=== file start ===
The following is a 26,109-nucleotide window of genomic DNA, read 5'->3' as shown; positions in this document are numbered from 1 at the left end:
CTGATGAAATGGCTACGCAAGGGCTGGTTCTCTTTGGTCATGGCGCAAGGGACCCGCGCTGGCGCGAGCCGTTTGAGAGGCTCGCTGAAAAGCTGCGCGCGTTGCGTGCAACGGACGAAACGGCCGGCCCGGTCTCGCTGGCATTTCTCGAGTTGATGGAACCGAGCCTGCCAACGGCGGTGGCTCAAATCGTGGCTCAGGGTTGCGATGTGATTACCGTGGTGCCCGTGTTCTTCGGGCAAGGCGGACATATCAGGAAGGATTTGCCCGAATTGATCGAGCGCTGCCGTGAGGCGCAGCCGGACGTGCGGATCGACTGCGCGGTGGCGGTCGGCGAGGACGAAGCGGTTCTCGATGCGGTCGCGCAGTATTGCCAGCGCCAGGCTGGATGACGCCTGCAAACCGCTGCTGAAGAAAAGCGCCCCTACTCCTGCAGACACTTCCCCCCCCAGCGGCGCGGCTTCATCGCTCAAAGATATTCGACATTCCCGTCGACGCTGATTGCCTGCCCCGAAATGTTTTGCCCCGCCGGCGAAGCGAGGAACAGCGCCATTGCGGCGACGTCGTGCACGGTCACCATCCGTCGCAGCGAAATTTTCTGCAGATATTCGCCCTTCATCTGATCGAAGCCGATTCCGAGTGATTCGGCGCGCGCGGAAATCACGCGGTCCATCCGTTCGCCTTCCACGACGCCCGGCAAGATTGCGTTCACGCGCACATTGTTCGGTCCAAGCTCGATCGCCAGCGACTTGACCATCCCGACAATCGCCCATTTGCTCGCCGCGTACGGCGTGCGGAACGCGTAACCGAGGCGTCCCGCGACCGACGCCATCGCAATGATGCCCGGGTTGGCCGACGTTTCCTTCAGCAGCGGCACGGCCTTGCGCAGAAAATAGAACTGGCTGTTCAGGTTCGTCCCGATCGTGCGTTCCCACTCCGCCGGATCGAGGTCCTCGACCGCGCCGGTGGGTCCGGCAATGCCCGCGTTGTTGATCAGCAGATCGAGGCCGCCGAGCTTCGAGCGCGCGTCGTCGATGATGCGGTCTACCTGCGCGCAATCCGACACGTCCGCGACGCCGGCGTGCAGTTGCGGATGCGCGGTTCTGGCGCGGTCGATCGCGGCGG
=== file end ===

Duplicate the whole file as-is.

The following is a 26,109-nucleotide window of genomic DNA, read 5'->3' as shown; positions in this document are numbered from 1 at the left end:
CTGATGAAATGGCTACGCAAGGGCTGGTTCTCTTTGGTCATGGCGCAAGGGACCCGCGCTGGCGCGAGCCGTTTGAGAGGCTCGCTGAAAAGCTGCGCGCGTTGCGTGCAACGGACGAAACGGCCGGCCCGGTCTCGCTGGCATTTCTCGAGTTGATGGAACCGAGCCTGCCAACGGCGGTGGCTCAAATCGTGGCTCAGGGTTGCGATGTGATTACCGTGGTGCCCGTGTTCTTCGGGCAAGGCGGACATATCAGGAAGGATTTGCCCGAATTGATCGAGCGCTGCCGTGAGGCGCAGCCGGACGTGCGGATCGACTGCGCGGTGGCGGTCGGCGAGGACGAAGCGGTTCTCGATGCGGTCGCGCAGTATTGCCAGCGCCAGGCTGGATGACGCCTGCAAACCGCTGCTGAAGAAAAGCGCCCCTACTCCTGCAGACACTTCCCCCCCCAGCGGCGCGGCTTCATCGCTCAAAGATATTCGACATTCCCGTCGACGCTGATTGCCTGCCCCGAAATGTTTTGCCCCGCCGGCGAAGCGAGGAACAGCGCCATTGCGGCGACGTCGTGCACGGTCACCATCCGTCGCAGCGAAATTTTCTGCAGATATTCGCCCTTCATCTGATCGAAGCCGATTCCGAGTGATTCGGCGCGCGCGGAAATCACGCGGTCCATCCGTTCGCCTTCCACGACGCCCGGCAAGATTGCGTTCACGCGCACATTGTTCGGTCCAAGCTCGATCGCCAGCGACTTGACCATCCCGACAATCGCCCATTTGCTCGCCGCGTACGGCGTGCGGAACGCGTAACCGAGGCGTCCCGCGACCGACGCCATCGCAATGATGCCCGGGTTGGCCGACGTTTCCTTCAGCAGCGGCACGGCCTTGCGCAGAAAATAGAACTGGCTGTTCAGGTTCGTCCCGATCGTGCGTTCCCACTCCGCCGGATCGAGGTCCTCGACCGCGCCGGTGGGTCCGGCAATGCCCGCGTTGTTGATCAGCAGATCGAGGCCGCCGAGCTTCGAGCGCGCGTCGTCGATGATGCGGTCTACCTGCGCGCAATCCGACACGTCCGCGACGCCGGCGTGCAGTTGCGGATGCGCGGTTCTGGCGCGGTCGATCGCGGCGG